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How many significant digits in 0 and 0.0?

  1. Aug 27, 2009 #1
    1. The problem statement, all variables and given/known data

    I was helping some chemistry student and there was a homework problem on converting Fahrenheit to Celsius. The first two were 16°F and 16.0°F which were easy, but the last one was 0.0°F which had me wondering about 0 and 0.0.

    2. Relevant equations

    C° = 5/9(°F - 32) or C° = 1.8(°F - 32), but no trouble with actually calculating the answer.

    3. The attempt at a solution

    The problem was with the subtraction 0.0 - 32 (assuming 32°F has an infinite number of significant digits)

    My thought was that the last 0 in 0.0 is significant even though there's no other nonzero digit to determine whether that last 0 is significant, since the first one is usually placed there by convention. Assuming the last 0 is significant, our answer was -17.8° which I'm sure is right in any case.

    After thinking about what was significant in 0.0, I thought about 0.01 which has only one sig fig and the last 0 is just a placeholder, which led to thinking that the last 0 in 0.0 is not significant.

    I looked at my edition of the student's textbook for similar problems and see one with converting 0°F to C°. The answer in the back said -18°C which is what I would get with 0°F having just one sig fig. Now, would putting a .0 on the end to make 0.0 make two sig figs?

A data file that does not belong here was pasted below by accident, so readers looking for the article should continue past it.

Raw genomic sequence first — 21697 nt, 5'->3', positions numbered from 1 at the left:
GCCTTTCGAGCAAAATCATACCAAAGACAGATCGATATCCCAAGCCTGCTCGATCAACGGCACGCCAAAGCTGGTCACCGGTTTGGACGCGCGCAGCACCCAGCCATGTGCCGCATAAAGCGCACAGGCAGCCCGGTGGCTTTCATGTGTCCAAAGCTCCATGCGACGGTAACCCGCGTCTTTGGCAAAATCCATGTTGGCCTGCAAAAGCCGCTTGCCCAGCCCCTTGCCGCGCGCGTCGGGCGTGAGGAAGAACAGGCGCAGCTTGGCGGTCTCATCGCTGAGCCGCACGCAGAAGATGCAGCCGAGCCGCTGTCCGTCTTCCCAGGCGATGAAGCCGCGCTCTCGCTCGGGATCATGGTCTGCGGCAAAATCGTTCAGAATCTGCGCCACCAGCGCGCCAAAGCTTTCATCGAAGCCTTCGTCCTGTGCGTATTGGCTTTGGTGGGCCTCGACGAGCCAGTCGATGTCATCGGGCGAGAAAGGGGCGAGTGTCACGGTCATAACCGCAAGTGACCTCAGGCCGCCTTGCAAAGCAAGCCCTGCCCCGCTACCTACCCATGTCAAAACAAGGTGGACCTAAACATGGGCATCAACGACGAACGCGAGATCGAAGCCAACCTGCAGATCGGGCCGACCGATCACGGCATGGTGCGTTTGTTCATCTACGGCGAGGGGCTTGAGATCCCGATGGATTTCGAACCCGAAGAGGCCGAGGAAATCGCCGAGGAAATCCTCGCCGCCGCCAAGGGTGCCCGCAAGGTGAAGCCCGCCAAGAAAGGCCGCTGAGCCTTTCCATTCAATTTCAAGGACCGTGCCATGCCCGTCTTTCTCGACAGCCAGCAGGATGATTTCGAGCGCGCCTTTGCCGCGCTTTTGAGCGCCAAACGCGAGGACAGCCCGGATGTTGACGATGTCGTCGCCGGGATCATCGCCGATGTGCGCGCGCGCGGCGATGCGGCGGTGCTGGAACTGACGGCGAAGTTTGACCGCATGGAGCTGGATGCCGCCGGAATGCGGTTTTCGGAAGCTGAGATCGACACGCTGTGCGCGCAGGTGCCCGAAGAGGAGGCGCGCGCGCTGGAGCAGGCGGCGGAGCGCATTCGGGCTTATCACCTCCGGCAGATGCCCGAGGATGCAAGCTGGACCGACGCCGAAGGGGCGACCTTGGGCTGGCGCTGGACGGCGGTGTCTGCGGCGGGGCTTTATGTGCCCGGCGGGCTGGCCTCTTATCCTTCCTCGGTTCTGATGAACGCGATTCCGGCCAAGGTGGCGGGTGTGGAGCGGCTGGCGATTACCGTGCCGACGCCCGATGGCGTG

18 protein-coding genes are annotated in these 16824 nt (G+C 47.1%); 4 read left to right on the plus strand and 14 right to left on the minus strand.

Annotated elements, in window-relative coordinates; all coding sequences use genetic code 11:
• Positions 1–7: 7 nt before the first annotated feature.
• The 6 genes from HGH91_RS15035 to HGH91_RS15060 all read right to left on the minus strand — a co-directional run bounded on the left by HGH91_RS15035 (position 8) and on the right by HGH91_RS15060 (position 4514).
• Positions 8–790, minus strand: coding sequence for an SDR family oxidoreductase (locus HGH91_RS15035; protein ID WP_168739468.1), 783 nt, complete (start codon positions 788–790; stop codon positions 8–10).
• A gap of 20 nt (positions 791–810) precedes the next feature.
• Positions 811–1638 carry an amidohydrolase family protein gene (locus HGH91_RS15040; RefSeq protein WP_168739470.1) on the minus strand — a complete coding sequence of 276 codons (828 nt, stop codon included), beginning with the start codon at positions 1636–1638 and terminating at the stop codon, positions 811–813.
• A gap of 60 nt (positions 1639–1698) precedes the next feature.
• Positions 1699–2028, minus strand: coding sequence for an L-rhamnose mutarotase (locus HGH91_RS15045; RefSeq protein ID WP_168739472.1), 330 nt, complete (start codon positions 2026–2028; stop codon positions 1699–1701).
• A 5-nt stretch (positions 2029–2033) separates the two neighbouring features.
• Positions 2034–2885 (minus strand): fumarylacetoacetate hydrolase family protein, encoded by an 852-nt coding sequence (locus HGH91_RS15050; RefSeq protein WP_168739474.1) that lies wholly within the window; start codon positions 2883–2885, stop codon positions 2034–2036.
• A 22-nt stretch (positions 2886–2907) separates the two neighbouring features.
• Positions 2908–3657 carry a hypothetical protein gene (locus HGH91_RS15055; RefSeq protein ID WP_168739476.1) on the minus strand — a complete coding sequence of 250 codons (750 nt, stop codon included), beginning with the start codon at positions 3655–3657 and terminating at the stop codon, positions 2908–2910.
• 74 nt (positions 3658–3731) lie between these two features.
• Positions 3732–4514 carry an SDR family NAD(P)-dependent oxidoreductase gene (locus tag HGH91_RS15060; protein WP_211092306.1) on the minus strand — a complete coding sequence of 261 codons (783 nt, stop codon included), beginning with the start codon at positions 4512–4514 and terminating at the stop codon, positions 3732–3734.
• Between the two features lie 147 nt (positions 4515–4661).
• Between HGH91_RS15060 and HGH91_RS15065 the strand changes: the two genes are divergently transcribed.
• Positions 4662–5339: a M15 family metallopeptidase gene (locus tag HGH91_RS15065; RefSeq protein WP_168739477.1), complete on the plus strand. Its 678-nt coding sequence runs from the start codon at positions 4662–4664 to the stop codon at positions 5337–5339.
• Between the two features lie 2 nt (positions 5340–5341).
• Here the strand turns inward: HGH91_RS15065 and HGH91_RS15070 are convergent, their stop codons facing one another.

How should a person look at these numbers?
  2. jcsd
  3. Aug 27, 2009 #2


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    You have two significant figures when your calculation is finished. Unfortunately I see no way to formally justify this.
  4. Aug 28, 2009 #3


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    Convert 1.13 deg C to Kelvin :wink:

    273.15+1.13 = 274.28 or 274?

    Not that I know what the answer to the original question is. Significant digits are faulty by design, and the deeper you look, the more messy it gets.
  5. Aug 28, 2009 #4


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    Converting to Kelvin seems like a good idea for achieving the best accuracy.
  6. Aug 29, 2009 #5
    What I learned tells me that the two decimal places in both numbers are significant, so the answer would be 274.28.

    After thinking more about it, I'd say that 0 and 0.0 both have one significant digit even though I still can't think of a rule from the textbook that justifies it.
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